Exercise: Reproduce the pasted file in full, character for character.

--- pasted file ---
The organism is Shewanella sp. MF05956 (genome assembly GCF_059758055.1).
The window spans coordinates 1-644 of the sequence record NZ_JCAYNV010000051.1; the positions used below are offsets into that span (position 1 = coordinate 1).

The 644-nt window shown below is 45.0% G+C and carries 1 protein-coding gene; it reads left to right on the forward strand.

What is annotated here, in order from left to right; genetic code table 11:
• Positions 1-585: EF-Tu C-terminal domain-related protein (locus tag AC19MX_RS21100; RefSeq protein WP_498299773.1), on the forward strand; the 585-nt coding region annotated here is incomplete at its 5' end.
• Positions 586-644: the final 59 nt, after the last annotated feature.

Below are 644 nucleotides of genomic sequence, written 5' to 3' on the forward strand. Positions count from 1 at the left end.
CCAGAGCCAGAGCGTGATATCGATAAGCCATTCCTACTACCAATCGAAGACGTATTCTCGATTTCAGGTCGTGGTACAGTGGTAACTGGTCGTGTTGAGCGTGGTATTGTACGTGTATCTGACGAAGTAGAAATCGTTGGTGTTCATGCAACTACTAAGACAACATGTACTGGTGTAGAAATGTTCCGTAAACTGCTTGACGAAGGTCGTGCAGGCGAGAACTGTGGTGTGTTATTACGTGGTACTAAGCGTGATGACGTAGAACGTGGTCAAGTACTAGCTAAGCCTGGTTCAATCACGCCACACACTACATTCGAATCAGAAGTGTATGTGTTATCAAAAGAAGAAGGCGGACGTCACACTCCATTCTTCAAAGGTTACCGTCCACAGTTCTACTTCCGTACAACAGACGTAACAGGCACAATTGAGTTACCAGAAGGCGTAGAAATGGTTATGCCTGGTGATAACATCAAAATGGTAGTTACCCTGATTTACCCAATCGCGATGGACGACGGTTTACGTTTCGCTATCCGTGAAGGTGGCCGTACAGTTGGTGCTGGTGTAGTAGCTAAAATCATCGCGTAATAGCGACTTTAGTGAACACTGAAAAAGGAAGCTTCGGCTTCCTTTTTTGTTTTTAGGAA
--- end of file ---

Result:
The organism is Shewanella sp. MF05956 (genome assembly GCF_059758055.1).
The window spans coordinates 1-644 of the sequence record NZ_JCAYNV010000051.1; the positions used below are offsets into that span (position 1 = coordinate 1).

The 644-nt window shown below is 45.0% G+C and carries 1 protein-coding gene; it reads left to right on the forward strand.

What is annotated here, in order from left to right; genetic code table 11:
• Positions 1-585: EF-Tu C-terminal domain-related protein (locus tag AC19MX_RS21100; RefSeq protein WP_498299773.1), on the forward strand; the 585-nt coding region annotated here is incomplete at its 5' end.
• Positions 586-644: the final 59 nt, after the last annotated feature.

Below are 644 nucleotides of genomic sequence, written 5' to 3' on the forward strand. Positions count from 1 at the left end.
CCAGAGCCAGAGCGTGATATCGATAAGCCATTCCTACTACCAATCGAAGACGTATTCTCGATTTCAGGTCGTGGTACAGTGGTAACTGGTCGTGTTGAGCGTGGTATTGTACGTGTATCTGACGAAGTAGAAATCGTTGGTGTTCATGCAACTACTAAGACAACATGTACTGGTGTAGAAATGTTCCGTAAACTGCTTGACGAAGGTCGTGCAGGCGAGAACTGTGGTGTGTTATTACGTGGTACTAAGCGTGATGACGTAGAACGTGGTCAAGTACTAGCTAAGCCTGGTTCAATCACGCCACACACTACATTCGAATCAGAAGTGTATGTGTTATCAAAAGAAGAAGGCGGACGTCACACTCCATTCTTCAAAGGTTACCGTCCACAGTTCTACTTCCGTACAACAGACGTAACAGGCACAATTGAGTTACCAGAAGGCGTAGAAATGGTTATGCCTGGTGATAACATCAAAATGGTAGTTACCCTGATTTACCCAATCGCGATGGACGACGGTTTACGTTTCGCTATCCGTGAAGGTGGCCGTACAGTTGGTGCTGGTGTAGTAGCTAAAATCATCGCGTAATAGCGACTTTAGTGAACACTGAAAAAGGAAGCTTCGGCTTCCTTTTTTGTTTTTAGGAA